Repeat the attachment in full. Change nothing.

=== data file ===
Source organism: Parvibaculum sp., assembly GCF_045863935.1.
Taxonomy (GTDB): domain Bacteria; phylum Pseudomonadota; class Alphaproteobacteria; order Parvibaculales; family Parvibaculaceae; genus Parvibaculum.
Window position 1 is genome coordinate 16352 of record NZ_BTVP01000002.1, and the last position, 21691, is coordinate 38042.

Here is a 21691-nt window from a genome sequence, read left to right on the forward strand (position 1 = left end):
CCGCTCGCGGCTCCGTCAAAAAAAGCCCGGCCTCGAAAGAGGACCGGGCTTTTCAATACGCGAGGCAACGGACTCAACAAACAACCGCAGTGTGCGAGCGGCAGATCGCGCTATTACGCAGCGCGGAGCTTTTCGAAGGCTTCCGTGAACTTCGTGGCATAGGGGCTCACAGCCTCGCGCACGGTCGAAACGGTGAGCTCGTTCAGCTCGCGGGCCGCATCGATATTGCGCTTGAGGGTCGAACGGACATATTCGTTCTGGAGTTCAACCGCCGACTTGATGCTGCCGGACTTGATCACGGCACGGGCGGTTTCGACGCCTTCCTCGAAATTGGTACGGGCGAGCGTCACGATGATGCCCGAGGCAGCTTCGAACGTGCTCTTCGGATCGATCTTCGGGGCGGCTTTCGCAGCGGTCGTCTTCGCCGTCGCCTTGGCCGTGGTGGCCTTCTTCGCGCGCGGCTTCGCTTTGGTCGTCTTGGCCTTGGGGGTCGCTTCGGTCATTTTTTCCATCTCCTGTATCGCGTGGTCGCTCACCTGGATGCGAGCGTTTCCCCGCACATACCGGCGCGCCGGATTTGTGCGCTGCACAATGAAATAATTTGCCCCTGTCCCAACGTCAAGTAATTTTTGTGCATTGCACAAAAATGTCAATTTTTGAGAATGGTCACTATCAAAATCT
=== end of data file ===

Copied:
Source organism: Parvibaculum sp., assembly GCF_045863935.1.
Taxonomy (GTDB): domain Bacteria; phylum Pseudomonadota; class Alphaproteobacteria; order Parvibaculales; family Parvibaculaceae; genus Parvibaculum.
Window position 1 is genome coordinate 16352 of record NZ_BTVP01000002.1, and the last position, 21691, is coordinate 38042.

Here is a 21691-nt window from a genome sequence, read left to right on the forward strand (position 1 = left end):
CCGCTCGCGGCTCCGTCAAAAAAAGCCCGGCCTCGAAAGAGGACCGGGCTTTTCAATACGCGAGGCAACGGACTCAACAAACAACCGCAGTGTGCGAGCGGCAGATCGCGCTATTACGCAGCGCGGAGCTTTTCGAAGGCTTCCGTGAACTTCGTGGCATAGGGGCTCACAGCCTCGCGCACGGTCGAAACGGTGAGCTCGTTCAGCTCGCGGGCCGCATCGATATTGCGCTTGAGGGTCGAACGGACATATTCGTTCTGGAGTTCAACCGCCGACTTGATGCTGCCGGACTTGATCACGGCACGGGCGGTTTCGACGCCTTCCTCGAAATTGGTACGGGCGAGCGTCACGATGATGCCCGAGGCAGCTTCGAACGTGCTCTTCGGATCGATCTTCGGGGCGGCTTTCGCAGCGGTCGTCTTCGCCGTCGCCTTGGCCGTGGTGGCCTTCTTCGCGCGCGGCTTCGCTTTGGTCGTCTTGGCCTTGGGGGTCGCTTCGGTCATTTTTTCCATCTCCTGTATCGCGTGGTCGCTCACCTGGATGCGAGCGTTTCCCCGCACATACCGGCGCGCCGGATTTGTGCGCTGCACAATGAAATAATTTGCCCCTGTCCCAACGTCAAGTAATTTTTGTGCATTGCACAAAAATGTCAATTTTTGAGAATGGTCACTATCAAAATCT